telecommunications

April 2002
By Maryann Lawlor

Collaboration, cooperation secure emergency response capability.

Although industry shoulders the ultimate responsibility for the health and well-being of the U.S. telecommunications infrastructure, the federal government is working to ensure the continued operation of systems that touch almost every aspect of life—from emergency services to economic stability. Key among the government’s concerns are the security and reliability of the systems on which national security and emergency preparedness depend.

March 2003
By Robert K. Ackerman

Mobile calling for emergency response is up and running.

Emergency responders now can count on priority cellular access in a pinch as the U.S. government establishes a wireless version of its Government Emergency Telecommunications Service. Known as the Wireless Priority System, or WPS, the new cellular system promises connectivity in a shirt pocket for authorized users ranging from the president down to a local fire chief.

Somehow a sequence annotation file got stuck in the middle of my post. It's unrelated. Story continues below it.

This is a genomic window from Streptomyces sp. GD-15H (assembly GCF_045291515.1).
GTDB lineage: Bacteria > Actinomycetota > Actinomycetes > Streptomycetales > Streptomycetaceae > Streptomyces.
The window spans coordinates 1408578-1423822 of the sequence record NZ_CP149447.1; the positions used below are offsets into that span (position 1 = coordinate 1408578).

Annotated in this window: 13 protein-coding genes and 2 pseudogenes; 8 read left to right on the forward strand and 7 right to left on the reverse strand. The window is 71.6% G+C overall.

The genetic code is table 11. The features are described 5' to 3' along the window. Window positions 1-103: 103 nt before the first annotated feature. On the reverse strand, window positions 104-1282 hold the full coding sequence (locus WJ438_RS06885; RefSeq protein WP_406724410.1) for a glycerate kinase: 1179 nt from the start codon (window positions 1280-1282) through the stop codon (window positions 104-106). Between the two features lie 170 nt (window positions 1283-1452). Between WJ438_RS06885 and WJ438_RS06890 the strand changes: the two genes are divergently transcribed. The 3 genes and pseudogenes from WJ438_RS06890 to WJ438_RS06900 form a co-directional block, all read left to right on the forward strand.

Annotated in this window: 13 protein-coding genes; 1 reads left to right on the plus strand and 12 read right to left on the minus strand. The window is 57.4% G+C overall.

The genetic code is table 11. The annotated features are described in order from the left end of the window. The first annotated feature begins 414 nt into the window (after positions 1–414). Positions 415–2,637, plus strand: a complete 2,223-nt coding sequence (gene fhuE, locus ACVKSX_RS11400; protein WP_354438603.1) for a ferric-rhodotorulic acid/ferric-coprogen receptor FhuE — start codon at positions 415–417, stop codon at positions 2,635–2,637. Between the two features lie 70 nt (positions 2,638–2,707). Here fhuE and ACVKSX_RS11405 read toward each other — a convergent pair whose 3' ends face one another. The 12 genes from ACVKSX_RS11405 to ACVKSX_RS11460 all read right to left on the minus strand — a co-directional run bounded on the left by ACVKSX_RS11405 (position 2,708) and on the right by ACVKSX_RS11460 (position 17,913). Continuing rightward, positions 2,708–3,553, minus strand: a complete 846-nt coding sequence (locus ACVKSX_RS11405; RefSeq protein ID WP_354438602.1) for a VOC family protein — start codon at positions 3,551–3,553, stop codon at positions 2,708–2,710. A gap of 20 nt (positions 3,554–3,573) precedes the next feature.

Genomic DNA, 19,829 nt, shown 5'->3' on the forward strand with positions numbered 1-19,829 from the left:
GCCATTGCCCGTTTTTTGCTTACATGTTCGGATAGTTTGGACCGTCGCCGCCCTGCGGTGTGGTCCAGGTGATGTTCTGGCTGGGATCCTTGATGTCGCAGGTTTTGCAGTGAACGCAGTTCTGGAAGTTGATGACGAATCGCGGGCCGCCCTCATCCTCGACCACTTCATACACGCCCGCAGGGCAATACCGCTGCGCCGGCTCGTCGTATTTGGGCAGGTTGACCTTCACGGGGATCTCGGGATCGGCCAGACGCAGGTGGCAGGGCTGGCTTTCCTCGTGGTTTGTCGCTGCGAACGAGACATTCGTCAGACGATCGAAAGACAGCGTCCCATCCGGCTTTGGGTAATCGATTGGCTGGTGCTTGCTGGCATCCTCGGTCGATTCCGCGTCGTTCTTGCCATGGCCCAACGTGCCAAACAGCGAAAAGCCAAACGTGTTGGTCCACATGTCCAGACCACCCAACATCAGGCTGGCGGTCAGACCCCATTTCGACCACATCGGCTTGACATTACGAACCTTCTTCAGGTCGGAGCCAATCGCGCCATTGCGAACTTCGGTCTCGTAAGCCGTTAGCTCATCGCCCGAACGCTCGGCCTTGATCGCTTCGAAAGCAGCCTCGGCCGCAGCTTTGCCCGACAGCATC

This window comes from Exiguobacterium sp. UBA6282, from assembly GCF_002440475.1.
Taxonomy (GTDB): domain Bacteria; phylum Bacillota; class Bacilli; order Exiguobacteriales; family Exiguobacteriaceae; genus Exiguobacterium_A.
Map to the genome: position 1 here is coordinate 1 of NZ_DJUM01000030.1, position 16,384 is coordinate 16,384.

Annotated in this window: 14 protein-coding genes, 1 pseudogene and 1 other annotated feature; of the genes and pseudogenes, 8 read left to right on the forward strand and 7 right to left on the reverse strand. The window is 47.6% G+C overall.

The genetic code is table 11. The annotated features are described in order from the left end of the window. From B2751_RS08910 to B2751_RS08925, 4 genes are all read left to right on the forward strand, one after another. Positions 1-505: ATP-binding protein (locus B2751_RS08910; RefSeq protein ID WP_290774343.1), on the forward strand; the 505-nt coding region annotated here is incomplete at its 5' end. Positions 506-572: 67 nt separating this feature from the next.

Marach 2003
By Henry S. Kenyon

New applications permit data, message sharing between communications protocols.

Manufacturers are poised to release new equipment that will permit universal roaming for cellular telephone and mobile devices. Recent processor and software developments are leading to products that can operate across different global communications protocols.

March 2003
By Henry S. Kenyon

Glimmer of hope shines through the gloom as firms deal with management, capacity issues.

The telecommunications industry will see minimal growth this year in the wake of several large corporate bankruptcies and massive network overcapacity. Major issues such as mismanagement must be addressed to regain the trust of shareholders and government oversight agencies, analysts say. Sales of hardware will lag behind services as disillusionment settles in about the industry’s performance. But a silver lining remains—the continuing growth of services such as broadband and wireless messaging.

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